Log in  |  Search

How Should We Measure Accountability?

[Editor’s note: Peter Goodman blogs at Ed in the Apple.]

Every public and charter school student in grades 3 – 8 will be taking the New York State English Language Arts (ELA) exam in two weeks. The results of the exam are the core of No Child Left Behind (NCLB) and a major section of the School Progress Report.

From the NCLB perspective the results of the exam measure “proficiency” and schools can be branded as Schools in Need of Improvement (SINI) or Schools Under Registration Review (SURR) … and this designation is one element in determining school closings. The exam is a major factor, along with “growth,” in deciding what letter grade a school gets on its School Progress Report.

The NCLB methodology is zip code based, and states have tweaked the data for their own benefit … while the School Progress Reports fail the “validity and reliability” test.

Parents and teachers want to know how their school is doing in comparison with other schools as well as against an agreed upon standard.

Should accountability be a “photograph” of a school, or a measurement of a school over time?

Should poverty be a factor in any rubric?

How about the experience level of teachers?

Regardless of the accountability tool, what should the consequences be if a school is not making sufficient progress?

To what extent should parent and teacher opinions be imbedded in a school accountability tool?

One clear lesson of NCLB has been the mine field it has created. The National Education Association (NEA) wants to sink NCLB and leave it up to the States. The American Federation of Teachers (AFT) wants to “fix” the law. Elected officials all oppose the current law, but, aside from vague comments, avoid specifics in discussing a replacement.

It is very much in the interest of public schools to have an agreed upon accountability tool. We lobby for more school funding, for lower class size, for more parent/teacher input, etc. … we can’t also say, ” … we don’t want any assessment measurement.”

Our problem: can parents and teachers agree upon a tool, a methodology for measuring schools?

While it is a complex and difficult task it is essential that, as teachers and as union members, we pursue a way of measuring schools, and, that we seek the “right” tool.

Print

2 Comments:

  • 1 phyllis c. murray
    · Jan 5, 2008 at 12:30 am

    Peter:

    Shared decision making is as American as apple pie. So one might ask: What happened to the shared decision making process in education? Certainly, it is effective at the school level as an informed populace works toward improving teaching and learning within the school. The school leadership team in conjunction with parents, teachers, support staff, community members, and the principal are empowered to make decisions which impact the climate and culture of the school.

    Surely, federal, state and district mandates are observed. However what is paramount is that the needs of the students are identified and met. And since the team meets monthly, opportunities are afforded to fine-tune the programs implemented. Research also takes place as best-practices are examined. And assessments are ongoing. Changes are not dictated but agreed upon by the members of the representative team and faculty and community ( the stakeholders) prior to implementation. Thus, all persons, who hold a vested interest in this public school have a voice. Such an approach seems to mirror democracy in action as the responsibility, rights, or powers are placed in the hands of the school. And if this can be done at the school level successfully, why aren’t educators and parents a part of the Board of Education’s team ? Why aren’t educators and parents full participants in a shared decision making process…especially when all the top to bottom and unilateral decisions are being planned and implemented? Why are educators and parents only informed in the media of unilateral changes which impact their lives and the lives of all children in New York City Public Schools? Furthermore, if the goal of public education is the preparation of our students for effective participation in a democratic society, no child should be left behind. Nor should the “one-size fits all” test practice become the new mantra for NCLB.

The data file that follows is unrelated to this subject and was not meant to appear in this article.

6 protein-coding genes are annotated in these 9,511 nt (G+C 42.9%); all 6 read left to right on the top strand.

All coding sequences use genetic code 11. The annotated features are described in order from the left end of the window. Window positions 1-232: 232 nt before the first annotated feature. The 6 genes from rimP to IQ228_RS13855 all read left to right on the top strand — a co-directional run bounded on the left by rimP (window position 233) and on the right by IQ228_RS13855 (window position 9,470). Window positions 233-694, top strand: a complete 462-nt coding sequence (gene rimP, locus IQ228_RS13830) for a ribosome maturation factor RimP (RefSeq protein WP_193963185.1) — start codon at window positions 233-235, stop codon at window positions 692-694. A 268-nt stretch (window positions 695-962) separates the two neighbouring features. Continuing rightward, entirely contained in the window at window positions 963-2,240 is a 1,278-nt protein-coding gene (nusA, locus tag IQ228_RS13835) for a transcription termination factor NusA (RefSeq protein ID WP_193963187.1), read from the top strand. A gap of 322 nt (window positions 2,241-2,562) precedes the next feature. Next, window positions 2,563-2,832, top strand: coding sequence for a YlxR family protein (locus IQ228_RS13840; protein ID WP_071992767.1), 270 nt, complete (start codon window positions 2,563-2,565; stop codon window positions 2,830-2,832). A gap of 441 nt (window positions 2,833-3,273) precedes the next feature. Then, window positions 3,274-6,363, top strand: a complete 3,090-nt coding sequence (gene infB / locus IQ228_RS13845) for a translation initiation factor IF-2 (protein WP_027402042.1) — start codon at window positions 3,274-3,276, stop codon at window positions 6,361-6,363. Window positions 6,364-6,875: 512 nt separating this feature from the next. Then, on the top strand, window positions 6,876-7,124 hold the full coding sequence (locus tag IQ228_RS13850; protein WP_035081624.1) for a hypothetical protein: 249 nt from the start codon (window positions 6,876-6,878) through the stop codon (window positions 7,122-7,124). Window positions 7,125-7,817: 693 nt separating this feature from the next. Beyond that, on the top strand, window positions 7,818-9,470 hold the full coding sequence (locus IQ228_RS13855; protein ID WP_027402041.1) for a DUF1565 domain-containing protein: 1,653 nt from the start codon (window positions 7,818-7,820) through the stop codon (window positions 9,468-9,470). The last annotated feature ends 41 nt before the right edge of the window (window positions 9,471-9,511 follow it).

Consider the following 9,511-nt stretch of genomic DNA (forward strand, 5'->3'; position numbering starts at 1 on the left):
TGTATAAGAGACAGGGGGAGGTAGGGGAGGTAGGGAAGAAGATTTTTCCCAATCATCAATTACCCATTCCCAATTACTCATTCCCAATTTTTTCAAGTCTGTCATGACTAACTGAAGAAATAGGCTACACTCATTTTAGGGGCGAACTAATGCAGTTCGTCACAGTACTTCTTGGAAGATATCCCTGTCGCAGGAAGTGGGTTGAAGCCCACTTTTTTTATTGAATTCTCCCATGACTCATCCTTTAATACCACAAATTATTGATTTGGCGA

Leo Casey is right:
    “Make no mistake about it: we are clear that the management of our public schools need to be reformed, and that real decision making power needs to be devolved to the schools, in the hands of school leaders, teachers, and parents. We need real empowerment of schools, not rhetorical empowerment smokescreens. We need public schools accountable to the public, not outsourced to private entities in a perpetual deferral of accountability by its top leadership”
    http://edwize.org/outsourcing-public-education-things-fall-apart-with-the-incremental-privatization-of-nyc-public-schools

    Phyllis C. Murray
    Chapter Leader
    District 8

  • 2 Schoolgal
    · Jan 6, 2008 at 4:37 pm

    The reality is that shared-decision making does NOT exist in most schools.
    The SLT members and staff are losing ground each and every day.

    Until the UFT makes full collaboration a part of the contract, we will see more principals yielding power in favor of a test scores rather than the complete education of the child.